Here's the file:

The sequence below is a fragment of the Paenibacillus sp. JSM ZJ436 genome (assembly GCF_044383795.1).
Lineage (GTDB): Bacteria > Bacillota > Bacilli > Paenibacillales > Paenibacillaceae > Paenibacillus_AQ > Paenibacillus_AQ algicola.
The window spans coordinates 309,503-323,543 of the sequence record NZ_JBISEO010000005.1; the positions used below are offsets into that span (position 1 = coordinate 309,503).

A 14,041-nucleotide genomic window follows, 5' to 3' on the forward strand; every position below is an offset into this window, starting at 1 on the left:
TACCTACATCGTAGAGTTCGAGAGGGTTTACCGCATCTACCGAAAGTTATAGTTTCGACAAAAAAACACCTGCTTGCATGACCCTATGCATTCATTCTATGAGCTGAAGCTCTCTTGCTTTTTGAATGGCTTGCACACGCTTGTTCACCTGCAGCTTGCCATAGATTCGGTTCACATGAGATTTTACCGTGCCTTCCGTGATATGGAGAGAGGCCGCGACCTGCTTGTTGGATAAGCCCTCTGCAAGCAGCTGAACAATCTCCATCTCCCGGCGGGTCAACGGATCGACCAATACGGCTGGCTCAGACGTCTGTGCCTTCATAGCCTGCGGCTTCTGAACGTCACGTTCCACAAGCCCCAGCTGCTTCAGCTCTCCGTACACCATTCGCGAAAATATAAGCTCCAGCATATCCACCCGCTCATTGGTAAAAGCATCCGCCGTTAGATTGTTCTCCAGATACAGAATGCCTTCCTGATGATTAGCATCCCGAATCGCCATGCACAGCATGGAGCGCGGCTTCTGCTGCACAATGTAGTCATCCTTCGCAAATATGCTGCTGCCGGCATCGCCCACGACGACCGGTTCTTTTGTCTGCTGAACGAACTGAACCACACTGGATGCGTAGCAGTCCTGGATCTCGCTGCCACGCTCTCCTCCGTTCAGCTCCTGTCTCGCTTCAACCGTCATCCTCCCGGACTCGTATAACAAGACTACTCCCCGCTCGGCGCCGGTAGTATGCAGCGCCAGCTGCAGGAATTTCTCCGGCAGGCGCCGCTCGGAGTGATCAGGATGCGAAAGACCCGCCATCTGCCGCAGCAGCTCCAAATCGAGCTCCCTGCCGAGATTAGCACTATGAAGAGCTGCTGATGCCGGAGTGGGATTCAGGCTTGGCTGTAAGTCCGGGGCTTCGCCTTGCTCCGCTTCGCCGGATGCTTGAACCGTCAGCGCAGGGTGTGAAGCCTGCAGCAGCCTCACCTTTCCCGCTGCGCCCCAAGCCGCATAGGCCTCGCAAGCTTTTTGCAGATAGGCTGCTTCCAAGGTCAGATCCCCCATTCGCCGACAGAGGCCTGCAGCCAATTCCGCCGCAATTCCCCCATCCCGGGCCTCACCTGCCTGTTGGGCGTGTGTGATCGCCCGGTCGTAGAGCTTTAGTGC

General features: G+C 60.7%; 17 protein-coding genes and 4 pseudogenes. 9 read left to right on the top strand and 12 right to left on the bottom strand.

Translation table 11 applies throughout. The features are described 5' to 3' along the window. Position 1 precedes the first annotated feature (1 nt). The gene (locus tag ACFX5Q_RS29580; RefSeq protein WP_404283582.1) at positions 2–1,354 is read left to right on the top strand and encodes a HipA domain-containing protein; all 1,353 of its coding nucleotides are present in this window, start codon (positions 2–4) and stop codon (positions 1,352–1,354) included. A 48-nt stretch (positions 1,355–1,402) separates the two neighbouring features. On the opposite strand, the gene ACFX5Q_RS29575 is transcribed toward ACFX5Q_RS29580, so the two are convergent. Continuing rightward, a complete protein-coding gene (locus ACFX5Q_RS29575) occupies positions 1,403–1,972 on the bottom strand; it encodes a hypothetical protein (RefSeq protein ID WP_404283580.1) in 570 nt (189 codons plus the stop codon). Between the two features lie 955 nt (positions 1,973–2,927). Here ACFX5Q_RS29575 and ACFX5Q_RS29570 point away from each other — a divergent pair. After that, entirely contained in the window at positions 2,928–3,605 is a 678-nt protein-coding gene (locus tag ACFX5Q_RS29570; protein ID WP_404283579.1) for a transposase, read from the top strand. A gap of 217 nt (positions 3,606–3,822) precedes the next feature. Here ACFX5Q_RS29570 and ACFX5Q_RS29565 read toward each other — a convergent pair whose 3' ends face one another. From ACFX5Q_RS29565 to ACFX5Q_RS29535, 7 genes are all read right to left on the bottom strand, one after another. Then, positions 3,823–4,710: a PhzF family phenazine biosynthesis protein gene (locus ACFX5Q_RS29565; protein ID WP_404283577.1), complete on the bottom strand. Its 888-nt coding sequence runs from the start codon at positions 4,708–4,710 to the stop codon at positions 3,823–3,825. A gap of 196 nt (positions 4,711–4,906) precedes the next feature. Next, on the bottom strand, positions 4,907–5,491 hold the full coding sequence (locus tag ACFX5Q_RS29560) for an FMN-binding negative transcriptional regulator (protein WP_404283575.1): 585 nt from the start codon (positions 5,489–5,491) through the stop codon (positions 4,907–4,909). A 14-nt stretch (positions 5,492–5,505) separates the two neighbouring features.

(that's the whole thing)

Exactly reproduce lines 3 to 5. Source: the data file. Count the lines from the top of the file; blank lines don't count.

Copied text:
The window spans coordinates 309,503-323,543 of the sequence record NZ_JBISEO010000005.1; the positions used below are offsets into that span (position 1 = coordinate 309,503).

A 14,041-nucleotide genomic window follows, 5' to 3' on the forward strand; every position below is an offset into this window, starting at 1 on the left:
TACCTACATCGTAGAGTTCGAGAGGGTTTACCGCATCTACCGAAAGTTATAGTTTCGACAAAAAAACACCTGCTTGCATGACCCTATGCATTCATTCTATGAGCTGAAGCTCTCTTGCTTTTTGAATGGCTTGCACACGCTTGTTCACCTGCAGCTTGCCATAGATTCGGTTCACATGAGATTTTACCGTGCCTTCCGTGATATGGAGAGAGGCCGCGACCTGCTTGTTGGATAAGCCCTCTGCAAGCAGCTGAACAATCTCCATCTCCCGGCGGGTCAACGGATCGACCAATACGGCTGGCTCAGACGTCTGTGCCTTCATAGCCTGCGGCTTCTGAACGTCACGTTCCACAAGCCCCAGCTGCTTCAGCTCTCCGTACACCATTCGCGAAAATATAAGCTCCAGCATATCCACCCGCTCATTGGTAAAAGCATCCGCCGTTAGATTGTTCTCCAGATACAGAATGCCTTCCTGATGATTAGCATCCCGAATCGCCATGCACAGCATGGAGCGCGGCTTCTGCTGCACAATGTAGTCATCCTTCGCAAATATGCTGCTGCCGGCATCGCCCACGACGACCGGTTCTTTTGTCTGCTGAACGAACTGAACCACACTGGATGCGTAGCAGTCCTGGATCTCGCTGCCACGCTCTCCTCCGTTCAGCTCCTGTCTCGCTTCAACCGTCATCCTCCCGGACTCGTATAACAAGACTACTCCCCGCTCGGCGCCGGTAGTATGCAGCGCCAGCTGCAGGAATTTCTCCGGCAGGCGCCGCTCGGAGTGATCAGGATGCGAAAGACCCGCCATCTGCCGCAGCAGCTCCAAATCGAGCTCCCTGCCGAGATTAGCACTATGAAGAGCTGCTGATGCCGGAGTGGGATTCAGGCTTGGCTGTAAGTCCGGGGCTTCGCCTTGCTCCGCTTCGCCGGATGCTTGAACCGTCAGCGCAGGGTGTGAAGCCTGCAGCAGCCTCACCTTTCCCGCTGCGCCCCAAGCCGCATAGGCCTCGCAAGCTTTTTGCAGATAGGCTGCTTCCAAGGTCAGATCCCCCATTCGCCGACAGAGGCCTGCAGCCAATTCCGCCGCAATTCCCCCATCCCGGGCCTCACCTGCCTGTTGGGCGTGTGTGATCGCCCGGTCGTAGAGCTTTAGTGC